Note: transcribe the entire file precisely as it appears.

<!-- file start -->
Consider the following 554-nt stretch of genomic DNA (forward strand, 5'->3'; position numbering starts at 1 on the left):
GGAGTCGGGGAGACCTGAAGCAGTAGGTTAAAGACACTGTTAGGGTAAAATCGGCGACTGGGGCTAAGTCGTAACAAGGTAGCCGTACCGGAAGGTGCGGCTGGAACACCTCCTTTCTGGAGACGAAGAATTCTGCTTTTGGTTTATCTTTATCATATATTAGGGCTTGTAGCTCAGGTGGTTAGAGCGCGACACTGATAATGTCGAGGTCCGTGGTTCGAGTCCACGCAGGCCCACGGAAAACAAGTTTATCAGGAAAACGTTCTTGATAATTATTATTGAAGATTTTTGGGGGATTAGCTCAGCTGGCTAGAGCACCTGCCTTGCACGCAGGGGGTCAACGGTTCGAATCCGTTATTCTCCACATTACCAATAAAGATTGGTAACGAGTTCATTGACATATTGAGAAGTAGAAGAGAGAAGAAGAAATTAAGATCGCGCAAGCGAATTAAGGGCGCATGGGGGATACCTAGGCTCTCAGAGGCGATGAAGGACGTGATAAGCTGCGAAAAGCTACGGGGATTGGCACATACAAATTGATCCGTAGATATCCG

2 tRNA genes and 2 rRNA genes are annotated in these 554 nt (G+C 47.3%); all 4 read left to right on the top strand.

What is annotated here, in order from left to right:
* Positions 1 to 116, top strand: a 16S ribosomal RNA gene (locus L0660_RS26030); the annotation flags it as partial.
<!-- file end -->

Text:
Consider the following 554-nt stretch of genomic DNA (forward strand, 5'->3'; position numbering starts at 1 on the left):
GGAGTCGGGGAGACCTGAAGCAGTAGGTTAAAGACACTGTTAGGGTAAAATCGGCGACTGGGGCTAAGTCGTAACAAGGTAGCCGTACCGGAAGGTGCGGCTGGAACACCTCCTTTCTGGAGACGAAGAATTCTGCTTTTGGTTTATCTTTATCATATATTAGGGCTTGTAGCTCAGGTGGTTAGAGCGCGACACTGATAATGTCGAGGTCCGTGGTTCGAGTCCACGCAGGCCCACGGAAAACAAGTTTATCAGGAAAACGTTCTTGATAATTATTATTGAAGATTTTTGGGGGATTAGCTCAGCTGGCTAGAGCACCTGCCTTGCACGCAGGGGGTCAACGGTTCGAATCCGTTATTCTCCACATTACCAATAAAGATTGGTAACGAGTTCATTGACATATTGAGAAGTAGAAGAGAGAAGAAGAAATTAAGATCGCGCAAGCGAATTAAGGGCGCATGGGGGATACCTAGGCTCTCAGAGGCGATGAAGGACGTGATAAGCTGCGAAAAGCTACGGGGATTGGCACATACAAATTGATCCGTAGATATCCG

2 tRNA genes and 2 rRNA genes are annotated in these 554 nt (G+C 47.3%); all 4 read left to right on the top strand.

What is annotated here, in order from left to right:
* Positions 1 to 116, top strand: a 16S ribosomal RNA gene (locus L0660_RS26030); the annotation flags it as partial.